February 16, 1944: The Golden Thirteen began training.
This group was the 1st African-American Naval officer-training group in America.
In January of that year, the Naval officer corps was all white. Though there were some 100,000 African-American enlisted men in the Navy, none were officers. In response to growing pressure from American civil rights organizations, the leaders of the Navy reluctantly tackled commissioning a few as officers.
16 Black enlisted men were summoned to Camp Robert Smalls, Great Lakes Naval Training Station in Illinois; they included Jesse W. Arbor, Samuel Barnes, Philip Barnes, Dalton Baugh, George C. Cooper, Reginald Goodwin, James E. Hair, Graham E. Martin, Dennis Nelson, John W. Reagan, Frank E. Sublett Jr., William S. White, Charles Lear, Lewis Williams, J. B. Pinkney, and A. Alves. All the men had demonstrated excellent leadership abilities as enlisted men.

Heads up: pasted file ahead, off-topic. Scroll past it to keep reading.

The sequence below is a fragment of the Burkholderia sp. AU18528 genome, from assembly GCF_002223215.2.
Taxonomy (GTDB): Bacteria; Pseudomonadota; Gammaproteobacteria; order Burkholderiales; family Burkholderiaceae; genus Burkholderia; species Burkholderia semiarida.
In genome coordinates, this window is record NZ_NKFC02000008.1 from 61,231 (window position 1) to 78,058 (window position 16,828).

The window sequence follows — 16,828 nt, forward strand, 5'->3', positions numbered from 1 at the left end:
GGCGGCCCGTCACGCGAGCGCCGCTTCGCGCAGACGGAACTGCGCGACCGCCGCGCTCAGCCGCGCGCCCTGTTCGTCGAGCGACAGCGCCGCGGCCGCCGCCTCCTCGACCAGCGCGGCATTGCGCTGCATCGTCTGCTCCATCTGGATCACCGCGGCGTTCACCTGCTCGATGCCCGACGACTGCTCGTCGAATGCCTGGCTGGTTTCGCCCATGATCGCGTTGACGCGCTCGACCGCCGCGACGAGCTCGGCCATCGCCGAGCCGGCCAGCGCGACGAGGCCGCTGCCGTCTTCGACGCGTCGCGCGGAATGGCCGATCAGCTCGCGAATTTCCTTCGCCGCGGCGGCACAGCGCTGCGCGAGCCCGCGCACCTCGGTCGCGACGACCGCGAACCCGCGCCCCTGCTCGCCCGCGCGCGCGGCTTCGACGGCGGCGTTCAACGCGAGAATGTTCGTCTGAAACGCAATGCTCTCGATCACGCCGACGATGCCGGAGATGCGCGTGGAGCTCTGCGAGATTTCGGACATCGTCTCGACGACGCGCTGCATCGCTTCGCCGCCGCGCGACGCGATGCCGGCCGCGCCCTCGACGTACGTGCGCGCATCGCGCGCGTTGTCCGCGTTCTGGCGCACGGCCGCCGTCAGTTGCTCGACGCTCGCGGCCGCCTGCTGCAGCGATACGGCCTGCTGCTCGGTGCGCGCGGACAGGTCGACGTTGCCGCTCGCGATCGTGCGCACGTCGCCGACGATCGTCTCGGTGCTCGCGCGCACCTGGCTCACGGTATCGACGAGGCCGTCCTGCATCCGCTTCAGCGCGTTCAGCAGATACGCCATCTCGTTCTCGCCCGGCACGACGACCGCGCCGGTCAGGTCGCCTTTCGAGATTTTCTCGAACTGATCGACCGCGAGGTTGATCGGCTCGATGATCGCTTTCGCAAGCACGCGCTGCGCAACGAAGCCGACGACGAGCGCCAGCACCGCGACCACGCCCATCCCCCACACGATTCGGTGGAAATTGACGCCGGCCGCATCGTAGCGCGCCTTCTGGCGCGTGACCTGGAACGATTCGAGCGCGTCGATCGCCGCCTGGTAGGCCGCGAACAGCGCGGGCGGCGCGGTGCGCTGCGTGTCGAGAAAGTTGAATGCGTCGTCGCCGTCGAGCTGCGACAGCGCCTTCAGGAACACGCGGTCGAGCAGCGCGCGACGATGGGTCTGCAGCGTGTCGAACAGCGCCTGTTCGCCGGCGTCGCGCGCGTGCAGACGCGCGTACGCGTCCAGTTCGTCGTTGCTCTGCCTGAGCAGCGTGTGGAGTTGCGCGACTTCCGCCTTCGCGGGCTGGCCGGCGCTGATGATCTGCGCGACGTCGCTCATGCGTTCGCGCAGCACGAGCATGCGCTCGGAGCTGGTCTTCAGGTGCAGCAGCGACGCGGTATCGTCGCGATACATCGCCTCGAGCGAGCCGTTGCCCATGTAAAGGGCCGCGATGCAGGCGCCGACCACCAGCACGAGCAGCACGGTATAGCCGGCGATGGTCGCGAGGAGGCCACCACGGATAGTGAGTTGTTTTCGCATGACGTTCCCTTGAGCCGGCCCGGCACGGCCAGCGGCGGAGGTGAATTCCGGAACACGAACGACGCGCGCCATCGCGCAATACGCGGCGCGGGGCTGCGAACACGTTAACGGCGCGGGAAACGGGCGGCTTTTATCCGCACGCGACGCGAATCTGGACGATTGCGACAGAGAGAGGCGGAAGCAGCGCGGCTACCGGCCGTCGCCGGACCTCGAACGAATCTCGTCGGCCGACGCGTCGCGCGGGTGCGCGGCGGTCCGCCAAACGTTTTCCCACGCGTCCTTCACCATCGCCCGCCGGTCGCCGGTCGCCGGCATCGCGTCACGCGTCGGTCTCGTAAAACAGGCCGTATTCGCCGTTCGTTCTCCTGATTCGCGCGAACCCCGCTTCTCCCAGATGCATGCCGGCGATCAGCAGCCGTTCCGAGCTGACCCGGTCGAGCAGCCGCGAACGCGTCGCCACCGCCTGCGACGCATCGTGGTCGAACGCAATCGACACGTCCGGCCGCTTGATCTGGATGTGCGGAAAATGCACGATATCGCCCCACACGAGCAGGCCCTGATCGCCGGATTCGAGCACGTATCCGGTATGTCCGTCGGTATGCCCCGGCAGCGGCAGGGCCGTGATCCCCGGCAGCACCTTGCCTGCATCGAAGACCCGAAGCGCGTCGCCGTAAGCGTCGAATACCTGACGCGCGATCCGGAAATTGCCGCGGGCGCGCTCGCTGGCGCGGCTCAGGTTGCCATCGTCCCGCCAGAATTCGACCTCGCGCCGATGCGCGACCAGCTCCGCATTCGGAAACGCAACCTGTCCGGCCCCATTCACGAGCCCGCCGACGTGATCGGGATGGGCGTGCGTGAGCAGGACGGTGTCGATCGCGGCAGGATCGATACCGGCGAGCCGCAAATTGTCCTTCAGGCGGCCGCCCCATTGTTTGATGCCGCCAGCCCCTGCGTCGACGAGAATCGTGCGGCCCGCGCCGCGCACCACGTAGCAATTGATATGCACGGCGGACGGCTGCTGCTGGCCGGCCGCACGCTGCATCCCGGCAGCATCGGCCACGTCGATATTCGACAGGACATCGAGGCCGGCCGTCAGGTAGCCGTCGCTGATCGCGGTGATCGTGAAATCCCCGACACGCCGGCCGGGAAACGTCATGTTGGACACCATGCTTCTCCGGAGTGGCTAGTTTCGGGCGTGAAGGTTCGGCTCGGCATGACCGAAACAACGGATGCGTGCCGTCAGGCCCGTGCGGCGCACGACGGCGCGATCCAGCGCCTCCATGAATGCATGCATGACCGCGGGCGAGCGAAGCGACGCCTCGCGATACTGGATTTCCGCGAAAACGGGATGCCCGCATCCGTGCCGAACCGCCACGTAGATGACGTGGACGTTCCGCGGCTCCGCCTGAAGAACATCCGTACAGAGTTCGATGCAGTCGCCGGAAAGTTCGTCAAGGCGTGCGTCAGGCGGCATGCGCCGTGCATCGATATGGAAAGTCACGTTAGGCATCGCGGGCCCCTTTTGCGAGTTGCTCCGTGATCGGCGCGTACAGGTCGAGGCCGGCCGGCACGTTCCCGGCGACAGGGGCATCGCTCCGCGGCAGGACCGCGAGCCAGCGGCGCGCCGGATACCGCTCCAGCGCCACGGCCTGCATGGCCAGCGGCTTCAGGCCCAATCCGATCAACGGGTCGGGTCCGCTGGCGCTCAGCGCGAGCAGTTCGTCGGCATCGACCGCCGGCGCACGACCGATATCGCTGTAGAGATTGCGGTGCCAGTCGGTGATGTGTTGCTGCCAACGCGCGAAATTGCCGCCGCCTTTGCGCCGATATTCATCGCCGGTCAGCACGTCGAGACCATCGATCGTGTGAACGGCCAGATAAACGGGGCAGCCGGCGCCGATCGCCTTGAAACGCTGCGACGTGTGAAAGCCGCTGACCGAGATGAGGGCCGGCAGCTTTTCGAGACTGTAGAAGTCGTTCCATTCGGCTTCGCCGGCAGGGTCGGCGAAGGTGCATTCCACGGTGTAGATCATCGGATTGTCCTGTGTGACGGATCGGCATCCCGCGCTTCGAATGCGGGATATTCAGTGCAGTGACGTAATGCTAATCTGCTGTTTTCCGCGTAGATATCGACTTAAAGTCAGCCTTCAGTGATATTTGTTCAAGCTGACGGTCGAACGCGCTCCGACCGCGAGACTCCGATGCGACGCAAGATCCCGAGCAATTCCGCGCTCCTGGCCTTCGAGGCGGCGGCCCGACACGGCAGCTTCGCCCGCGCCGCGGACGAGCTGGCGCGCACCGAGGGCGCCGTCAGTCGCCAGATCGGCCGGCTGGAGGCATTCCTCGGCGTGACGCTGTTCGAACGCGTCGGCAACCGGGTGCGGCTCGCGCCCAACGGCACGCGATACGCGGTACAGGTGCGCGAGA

The pace was demanding and forced the sixteen men to band together so that all could succeed.
During their officer candidate training, they compiled a class average of 3.89, a record that has yet to be broken.
Although all passed the course, in March 1944, 13 of the group made history when they became the U.S. Navy’s 1st African-American commissioned and warrant officers on active duty. Twelve were commissioned as ensigns; the thirteenth was made a warrant officer. They became known as the Golden Thirteen.
Only one of the Golden Thirteen made a career of the Navy. The others made their marks in civilian life after World War II.